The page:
Iran: US has agreed to lift insurance, oil and shipping sanctions, says official
An Iranian official said on Wednesday that Washington had agreed to remove all sanctions on Iran's oil and shipping, and take some senior figures off a blacklist, at talks to revive Tehran's 2015 nuclear deal with global powers which are now on a pause.
The remarks, by outgoing president Hassan Rouhani's chief of staff, were consistent with previous assertions by officials in Rouhani's pragmatist camp that Washington is prepared to make major concessions at the talks, underway since April in Vienna.
The talks adjourned on Sunday for a break, two days after Iran held a presidential election won by hardliner Ebrahim Raisi, the head of Iran's judiciary who is on the US blacklist. Raisi is due to replace Rouhani in August.
"An agreement has been reached to remove all insurance, oil and shipping sanctions that were imposed by [former US President Donald] Trump," presidential chief of staff Mahmoud Vaezi was quoted as saying by Iran's state media.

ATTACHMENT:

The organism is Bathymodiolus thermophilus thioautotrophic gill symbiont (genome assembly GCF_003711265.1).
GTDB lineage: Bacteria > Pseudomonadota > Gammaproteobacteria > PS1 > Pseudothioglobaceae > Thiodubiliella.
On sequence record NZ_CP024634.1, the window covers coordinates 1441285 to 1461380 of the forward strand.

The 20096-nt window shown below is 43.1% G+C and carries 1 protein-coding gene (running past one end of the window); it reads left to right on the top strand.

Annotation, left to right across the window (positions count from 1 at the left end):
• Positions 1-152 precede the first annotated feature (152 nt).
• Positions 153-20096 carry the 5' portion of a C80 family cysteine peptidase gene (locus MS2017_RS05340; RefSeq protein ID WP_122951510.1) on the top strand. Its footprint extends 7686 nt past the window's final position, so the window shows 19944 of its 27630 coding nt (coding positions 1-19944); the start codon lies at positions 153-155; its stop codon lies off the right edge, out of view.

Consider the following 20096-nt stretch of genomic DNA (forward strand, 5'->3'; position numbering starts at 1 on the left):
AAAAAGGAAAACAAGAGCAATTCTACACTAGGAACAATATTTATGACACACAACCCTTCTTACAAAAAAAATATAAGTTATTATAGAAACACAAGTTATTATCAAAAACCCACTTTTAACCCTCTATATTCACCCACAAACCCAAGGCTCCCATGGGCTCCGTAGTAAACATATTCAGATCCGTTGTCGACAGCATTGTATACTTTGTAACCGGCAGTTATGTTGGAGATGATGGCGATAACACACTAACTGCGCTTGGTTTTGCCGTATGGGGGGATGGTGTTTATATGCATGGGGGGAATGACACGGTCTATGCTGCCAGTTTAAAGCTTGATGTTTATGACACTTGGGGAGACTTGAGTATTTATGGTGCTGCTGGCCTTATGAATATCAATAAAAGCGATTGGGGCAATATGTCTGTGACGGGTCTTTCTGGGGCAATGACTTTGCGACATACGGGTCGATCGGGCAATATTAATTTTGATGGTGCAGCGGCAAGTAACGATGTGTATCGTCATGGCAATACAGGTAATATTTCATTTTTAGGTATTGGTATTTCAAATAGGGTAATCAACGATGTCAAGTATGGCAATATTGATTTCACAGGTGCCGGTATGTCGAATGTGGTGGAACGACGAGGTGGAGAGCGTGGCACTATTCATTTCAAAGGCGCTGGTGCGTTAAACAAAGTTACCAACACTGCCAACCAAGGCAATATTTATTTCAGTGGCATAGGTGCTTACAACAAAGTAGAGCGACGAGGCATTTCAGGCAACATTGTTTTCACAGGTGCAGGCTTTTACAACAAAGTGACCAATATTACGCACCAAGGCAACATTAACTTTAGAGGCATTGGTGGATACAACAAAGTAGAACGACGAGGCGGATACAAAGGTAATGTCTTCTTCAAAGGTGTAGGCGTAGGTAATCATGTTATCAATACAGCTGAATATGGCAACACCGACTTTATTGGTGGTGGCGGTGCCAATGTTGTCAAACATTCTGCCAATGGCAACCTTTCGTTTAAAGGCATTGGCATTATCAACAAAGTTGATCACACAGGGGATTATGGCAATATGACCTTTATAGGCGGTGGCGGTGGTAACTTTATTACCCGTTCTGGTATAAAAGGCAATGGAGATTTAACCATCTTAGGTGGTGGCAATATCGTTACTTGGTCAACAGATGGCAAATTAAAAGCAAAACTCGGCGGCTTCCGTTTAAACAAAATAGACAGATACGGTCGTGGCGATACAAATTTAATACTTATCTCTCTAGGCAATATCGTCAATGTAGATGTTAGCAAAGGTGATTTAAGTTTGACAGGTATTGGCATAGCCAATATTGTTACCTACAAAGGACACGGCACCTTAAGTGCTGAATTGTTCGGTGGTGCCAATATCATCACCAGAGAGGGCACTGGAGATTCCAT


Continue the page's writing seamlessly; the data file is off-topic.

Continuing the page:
"About 1,040 Trump-era sanctions will be lifted under the agreement. It was also agreed to lift some sanctions on individuals and members of the supreme leader's [Ayatollah Ali Khamenei] inner circle."
US National Security Adviser Jake Sullivan said on Sunday there was still “a fair distance to travel”, including on sanctions and on the nuclear commitments that Iran has to make.
Other western and Iranian officials have also said the talks are a long way from a conclusion, Reuters reported.
Vaezi warned on Wednesday that Washington's seizure on Tuesday of 33 websites run by Iran-linked media was "not constructive" for the talks
A US official told the Associated Press that the majority of the websites, including state-run news outlets, were linked to Iranian "disinformation" efforts.
Iran's state broadcaster accused the US of repressing freedom of expression, while Vaezi questioned the timing of the move.
"We are using all international and legal means to... condemn... this mistaken policy of the United States," Vaezi told reporters.
"It appears not constructive when talks for a deal on the nuclear issue are under way."
Iran agreed in 2015 to curbs on its nuclear programme in return for the lifting of international sanctions.
Trump abandoned the agreement three years later and reimposed sanctions, and Tehran responded by violating some nuclear limits.
The new administration of US President Joe Biden aims to restore the deal, but the sides disagree on which steps need to be taken and when.
Iranian and western officials alike say Raisi’s rise is unlikely to alter Iran’s negotiating position, as Khamenei already has final say on all major policy.
However, some Iranian officials have suggested Tehran may prefer an agreement before Raisi takes office to give the new president a clean slate.